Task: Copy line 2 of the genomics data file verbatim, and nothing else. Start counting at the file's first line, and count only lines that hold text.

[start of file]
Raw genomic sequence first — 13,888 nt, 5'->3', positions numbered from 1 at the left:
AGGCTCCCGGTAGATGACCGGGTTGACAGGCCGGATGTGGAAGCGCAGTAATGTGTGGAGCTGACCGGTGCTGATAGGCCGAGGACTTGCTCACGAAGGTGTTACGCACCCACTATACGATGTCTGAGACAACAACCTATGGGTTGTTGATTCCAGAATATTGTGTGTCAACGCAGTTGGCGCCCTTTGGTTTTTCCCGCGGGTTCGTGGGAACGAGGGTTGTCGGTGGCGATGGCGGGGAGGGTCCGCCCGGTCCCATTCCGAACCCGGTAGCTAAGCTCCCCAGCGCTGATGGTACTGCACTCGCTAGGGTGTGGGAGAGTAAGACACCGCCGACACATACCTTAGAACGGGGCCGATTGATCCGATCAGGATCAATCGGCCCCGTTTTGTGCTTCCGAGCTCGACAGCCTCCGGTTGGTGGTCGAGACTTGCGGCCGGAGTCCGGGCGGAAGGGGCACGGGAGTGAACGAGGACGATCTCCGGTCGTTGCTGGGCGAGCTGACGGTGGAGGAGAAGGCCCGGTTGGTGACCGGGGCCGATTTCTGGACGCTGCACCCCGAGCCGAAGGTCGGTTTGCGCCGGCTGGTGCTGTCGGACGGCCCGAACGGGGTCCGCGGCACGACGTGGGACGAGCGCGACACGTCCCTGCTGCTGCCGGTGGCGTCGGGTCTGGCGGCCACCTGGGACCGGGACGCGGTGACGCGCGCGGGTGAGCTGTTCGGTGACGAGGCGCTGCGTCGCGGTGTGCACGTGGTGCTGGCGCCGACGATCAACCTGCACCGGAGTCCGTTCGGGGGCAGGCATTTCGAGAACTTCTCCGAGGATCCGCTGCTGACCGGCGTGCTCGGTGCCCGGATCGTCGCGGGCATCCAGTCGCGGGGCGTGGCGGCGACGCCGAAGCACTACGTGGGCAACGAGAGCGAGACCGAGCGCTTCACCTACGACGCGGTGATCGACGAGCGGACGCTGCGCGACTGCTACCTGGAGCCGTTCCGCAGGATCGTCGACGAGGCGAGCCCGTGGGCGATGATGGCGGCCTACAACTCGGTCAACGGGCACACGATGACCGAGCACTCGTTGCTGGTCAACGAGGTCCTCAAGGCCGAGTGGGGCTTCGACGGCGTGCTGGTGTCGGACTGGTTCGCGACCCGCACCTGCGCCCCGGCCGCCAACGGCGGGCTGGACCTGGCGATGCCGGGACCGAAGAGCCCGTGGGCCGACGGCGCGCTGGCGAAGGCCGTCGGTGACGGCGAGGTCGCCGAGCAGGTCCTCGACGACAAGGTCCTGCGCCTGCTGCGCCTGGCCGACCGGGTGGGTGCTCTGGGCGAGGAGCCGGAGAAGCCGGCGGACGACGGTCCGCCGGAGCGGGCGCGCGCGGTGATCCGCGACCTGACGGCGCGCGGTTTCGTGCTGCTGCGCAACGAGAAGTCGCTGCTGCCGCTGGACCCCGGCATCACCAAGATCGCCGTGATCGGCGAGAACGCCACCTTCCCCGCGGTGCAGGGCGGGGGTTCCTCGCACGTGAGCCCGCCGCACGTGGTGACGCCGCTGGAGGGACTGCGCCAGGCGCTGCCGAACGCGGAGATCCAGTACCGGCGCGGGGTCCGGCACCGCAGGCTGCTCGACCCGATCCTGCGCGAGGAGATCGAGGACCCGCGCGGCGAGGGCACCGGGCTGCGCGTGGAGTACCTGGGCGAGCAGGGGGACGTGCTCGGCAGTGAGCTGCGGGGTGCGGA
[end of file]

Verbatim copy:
AGGCTCCCGGTAGATGACCGGGTTGACAGGCCGGATGTGGAAGCGCAGTAATGTGTGGAGCTGACCGGTGCTGATAGGCCGAGGACTTGCTCACGAAGGTGTTACGCACCCACTATACGATGTCTGAGACAACAACCTATGGGTTGTTGATTCCAGAATATTGTGTGTCAACGCAGTTGGCGCCCTTTGGTTTTTCCCGCGGGTTCGTGGGAACGAGGGTTGTCGGTGGCGATGGCGGGGAGGGTCCGCCCGGTCCCATTCCGAACCCGGTAGCTAAGCTCCCCAGCGCTGATGGTACTGCACTCGCTAGGGTGTGGGAGAGTAAGACACCGCCGACACATACCTTAGAACGGGGCCGATTGATCCGATCAGGATCAATCGGCCCCGTTTTGTGCTTCCGAGCTCGACAGCCTCCGGTTGGTGGTCGAGACTTGCGGCCGGAGTCCGGGCGGAAGGGGCACGGGAGTGAACGAGGACGATCTCCGGTCGTTGCTGGGCGAGCTGACGGTGGAGGAGAAGGCCCGGTTGGTGACCGGGGCCGATTTCTGGACGCTGCACCCCGAGCCGAAGGTCGGTTTGCGCCGGCTGGTGCTGTCGGACGGCCCGAACGGGGTCCGCGGCACGACGTGGGACGAGCGCGACACGTCCCTGCTGCTGCCGGTGGCGTCGGGTCTGGCGGCCACCTGGGACCGGGACGCGGTGACGCGCGCGGGTGAGCTGTTCGGTGACGAGGCGCTGCGTCGCGGTGTGCACGTGGTGCTGGCGCCGACGATCAACCTGCACCGGAGTCCGTTCGGGGGCAGGCATTTCGAGAACTTCTCCGAGGATCCGCTGCTGACCGGCGTGCTCGGTGCCCGGATCGTCGCGGGCATCCAGTCGCGGGGCGTGGCGGCGACGCCGAAGCACTACGTGGGCAACGAGAGCGAGACCGAGCGCTTCACCTACGACGCGGTGATCGACGAGCGGACGCTGCGCGACTGCTACCTGGAGCCGTTCCGCAGGATCGTCGACGAGGCGAGCCCGTGGGCGATGATGGCGGCCTACAACTCGGTCAACGGGCACACGATGACCGAGCACTCGTTGCTGGTCAACGAGGTCCTCAAGGCCGAGTGGGGCTTCGACGGCGTGCTGGTGTCGGACTGGTTCGCGACCCGCACCTGCGCCCCGGCCGCCAACGGCGGGCTGGACCTGGCGATGCCGGGACCGAAGAGCCCGTGGGCCGACGGCGCGCTGGCGAAGGCCGTCGGTGACGGCGAGGTCGCCGAGCAGGTCCTCGACGACAAGGTCCTGCGCCTGCTGCGCCTGGCCGACCGGGTGGGTGCTCTGGGCGAGGAGCCGGAGAAGCCGGCGGACGACGGTCCGCCGGAGCGGGCGCGCGCGGTGATCCGCGACCTGACGGCGCGCGGTTTCGTGCTGCTGCGCAACGAGAAGTCGCTGCTGCCGCTGGACCCCGGCATCACCAAGATCGCCGTGATCGGCGAGAACGCCACCTTCCCCGCGGTGCAGGGCGGGGGTTCCTCGCACGTGAGCCCGCCGCACGTGGTGACGCCGCTGGAGGGACTGCGCCAGGCGCTGCCGAACGCGGAGATCCAGTACCGGCGCGGGGTCCGGCACCGCAGGCTGCTCGACCCGATCCTGCGCGAGGAGATCGAGGACCCGCGCGGCGAGGGCACCGGGCTGCGCGTGGAGTACCTGGGCGAGCAGGGGGACGTGCTCGGCAGTGAGCTGCGGGGTGCGGA